By Dale Smith
Twenty-eight enthusiastic citizen scientists headed out early December 18th on the forty-fifth Prince Edward Point Christmas Bird Count. The count circle is centered on Waupoos Island in Prince Edward Bay and stretches along the water from Point Traverse of the Prince Edward National Wildlife Refuge to across to the Bay of Quinte near Alolphustown.
While the day began with mild, near freezing temperatures, with only a light SW breeze, it soon deteriorated to heavy snowfall causing the birds to hunker down and most teams to head home by noon. This unfortunate change in weather resulted in our second lowest species count of 57; well below our average of 66.8 species. Only 9,205 birds were counted, again well below the average of 31,566.
Counts of water birds like Long-tailed Duck (3,425) and Common Merganser (44) were starkly lower than their respective averages of 18,885 and 759. Counts of common land birds like Blue Jay (88) and Black-capped Chickadee (167) were also lower than their respective averages of 147 and 316. Except for House Finches and American Goldfinches, finches were basically non-existent. And only one owl was found, a Great Horned, during count week.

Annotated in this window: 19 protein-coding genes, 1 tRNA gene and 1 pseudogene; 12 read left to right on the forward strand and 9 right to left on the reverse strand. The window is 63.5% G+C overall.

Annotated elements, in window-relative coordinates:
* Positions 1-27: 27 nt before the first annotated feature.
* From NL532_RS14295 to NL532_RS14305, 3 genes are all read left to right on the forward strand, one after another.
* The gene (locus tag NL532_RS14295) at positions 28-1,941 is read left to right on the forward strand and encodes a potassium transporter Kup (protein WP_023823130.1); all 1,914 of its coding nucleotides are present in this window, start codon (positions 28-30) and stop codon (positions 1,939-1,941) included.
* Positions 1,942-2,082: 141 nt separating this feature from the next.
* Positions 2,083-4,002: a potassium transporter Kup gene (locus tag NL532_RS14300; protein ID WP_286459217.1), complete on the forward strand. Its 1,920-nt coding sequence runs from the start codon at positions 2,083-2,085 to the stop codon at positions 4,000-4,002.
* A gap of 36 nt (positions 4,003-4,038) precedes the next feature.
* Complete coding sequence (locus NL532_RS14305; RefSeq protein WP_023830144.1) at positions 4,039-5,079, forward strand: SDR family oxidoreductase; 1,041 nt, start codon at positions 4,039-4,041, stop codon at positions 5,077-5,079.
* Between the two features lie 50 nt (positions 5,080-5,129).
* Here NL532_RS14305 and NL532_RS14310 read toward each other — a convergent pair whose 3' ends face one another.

On a more positive note, the tally for American Robin at 121 was nearly double that of the 45-year average. Similarly, the 376 Cedar Waxwings was twice the yearly average. Perhaps the abundance of red cedar berries accounts for this. ‘Good’ birds included Northern Shrike, six Bald Eagles, Merlin, Brown Creeper, and two blackbird species, either Red-winged or Rusty. Highlights of count week included Yellow-bellied Sapsucker, Winter Wren, and a very rare Golden Eagle. The Eagle was subsequently counted and photographed during the Sandbanks Christmas Bird Count a few days later.
Thanks to all of the volunteers who made my first year as compiler so painless and especially to the team leaders, John Licharson, Barry Pinsky, Amy Bodman, Kathy Felkar, Les Stanfield, Cheryl Anderson, and Tyler Hoar.
Prince Edward Point CBC 2021 Count Circle
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